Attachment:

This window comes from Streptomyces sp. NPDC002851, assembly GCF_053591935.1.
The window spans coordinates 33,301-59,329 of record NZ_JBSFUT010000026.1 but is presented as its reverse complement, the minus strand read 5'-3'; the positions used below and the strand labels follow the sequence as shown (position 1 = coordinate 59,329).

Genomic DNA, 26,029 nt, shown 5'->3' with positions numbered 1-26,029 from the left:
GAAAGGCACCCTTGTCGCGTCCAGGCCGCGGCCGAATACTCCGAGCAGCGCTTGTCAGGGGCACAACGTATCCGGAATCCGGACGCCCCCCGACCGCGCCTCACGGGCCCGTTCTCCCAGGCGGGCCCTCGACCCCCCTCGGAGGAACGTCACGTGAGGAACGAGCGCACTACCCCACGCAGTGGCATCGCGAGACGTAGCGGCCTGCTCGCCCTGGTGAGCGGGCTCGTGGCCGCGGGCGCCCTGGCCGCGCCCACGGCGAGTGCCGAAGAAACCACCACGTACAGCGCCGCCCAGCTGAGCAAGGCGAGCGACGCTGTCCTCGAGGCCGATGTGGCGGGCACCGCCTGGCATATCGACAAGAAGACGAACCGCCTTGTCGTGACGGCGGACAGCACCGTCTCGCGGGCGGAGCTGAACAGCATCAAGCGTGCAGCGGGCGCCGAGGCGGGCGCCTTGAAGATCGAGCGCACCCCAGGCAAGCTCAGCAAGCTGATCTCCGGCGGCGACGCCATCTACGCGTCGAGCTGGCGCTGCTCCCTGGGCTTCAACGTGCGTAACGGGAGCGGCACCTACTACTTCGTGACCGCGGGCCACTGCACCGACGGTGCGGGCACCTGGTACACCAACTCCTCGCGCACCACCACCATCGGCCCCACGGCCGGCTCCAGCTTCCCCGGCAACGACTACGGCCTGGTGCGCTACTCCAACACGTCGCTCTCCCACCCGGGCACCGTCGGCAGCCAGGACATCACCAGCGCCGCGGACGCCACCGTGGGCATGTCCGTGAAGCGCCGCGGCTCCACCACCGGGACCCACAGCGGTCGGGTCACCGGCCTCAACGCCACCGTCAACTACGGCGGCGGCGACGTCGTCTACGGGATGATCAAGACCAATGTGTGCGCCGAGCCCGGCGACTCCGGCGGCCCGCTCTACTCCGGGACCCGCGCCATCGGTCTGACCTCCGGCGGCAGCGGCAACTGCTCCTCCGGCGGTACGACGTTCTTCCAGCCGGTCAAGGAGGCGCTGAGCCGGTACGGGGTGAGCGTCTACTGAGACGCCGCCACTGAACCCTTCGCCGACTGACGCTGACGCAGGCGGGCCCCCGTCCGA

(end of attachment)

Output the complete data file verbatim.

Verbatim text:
This window comes from Streptomyces sp. NPDC002851, assembly GCF_053591935.1.
The window spans coordinates 33,301-59,329 of record NZ_JBSFUT010000026.1 but is presented as its reverse complement, the minus strand read 5'-3'; the positions used below and the strand labels follow the sequence as shown (position 1 = coordinate 59,329).

Genomic DNA, 26,029 nt, shown 5'->3' with positions numbered 1-26,029 from the left:
GAAAGGCACCCTTGTCGCGTCCAGGCCGCGGCCGAATACTCCGAGCAGCGCTTGTCAGGGGCACAACGTATCCGGAATCCGGACGCCCCCCGACCGCGCCTCACGGGCCCGTTCTCCCAGGCGGGCCCTCGACCCCCCTCGGAGGAACGTCACGTGAGGAACGAGCGCACTACCCCACGCAGTGGCATCGCGAGACGTAGCGGCCTGCTCGCCCTGGTGAGCGGGCTCGTGGCCGCGGGCGCCCTGGCCGCGCCCACGGCGAGTGCCGAAGAAACCACCACGTACAGCGCCGCCCAGCTGAGCAAGGCGAGCGACGCTGTCCTCGAGGCCGATGTGGCGGGCACCGCCTGGCATATCGACAAGAAGACGAACCGCCTTGTCGTGACGGCGGACAGCACCGTCTCGCGGGCGGAGCTGAACAGCATCAAGCGTGCAGCGGGCGCCGAGGCGGGCGCCTTGAAGATCGAGCGCACCCCAGGCAAGCTCAGCAAGCTGATCTCCGGCGGCGACGCCATCTACGCGTCGAGCTGGCGCTGCTCCCTGGGCTTCAACGTGCGTAACGGGAGCGGCACCTACTACTTCGTGACCGCGGGCCACTGCACCGACGGTGCGGGCACCTGGTACACCAACTCCTCGCGCACCACCACCATCGGCCCCACGGCCGGCTCCAGCTTCCCCGGCAACGACTACGGCCTGGTGCGCTACTCCAACACGTCGCTCTCCCACCCGGGCACCGTCGGCAGCCAGGACATCACCAGCGCCGCGGACGCCACCGTGGGCATGTCCGTGAAGCGCCGCGGCTCCACCACCGGGACCCACAGCGGTCGGGTCACCGGCCTCAACGCCACCGTCAACTACGGCGGCGGCGACGTCGTCTACGGGATGATCAAGACCAATGTGTGCGCCGAGCCCGGCGACTCCGGCGGCCCGCTCTACTCCGGGACCCGCGCCATCGGTCTGACCTCCGGCGGCAGCGGCAACTGCTCCTCCGGCGGTACGACGTTCTTCCAGCCGGTCAAGGAGGCGCTGAGCCGGTACGGGGTGAGCGTCTACTGAGACGCCGCCACTGAACCCTTCGCCGACTGACGCTGACGCAGGCGGGCCCCCGTCCGA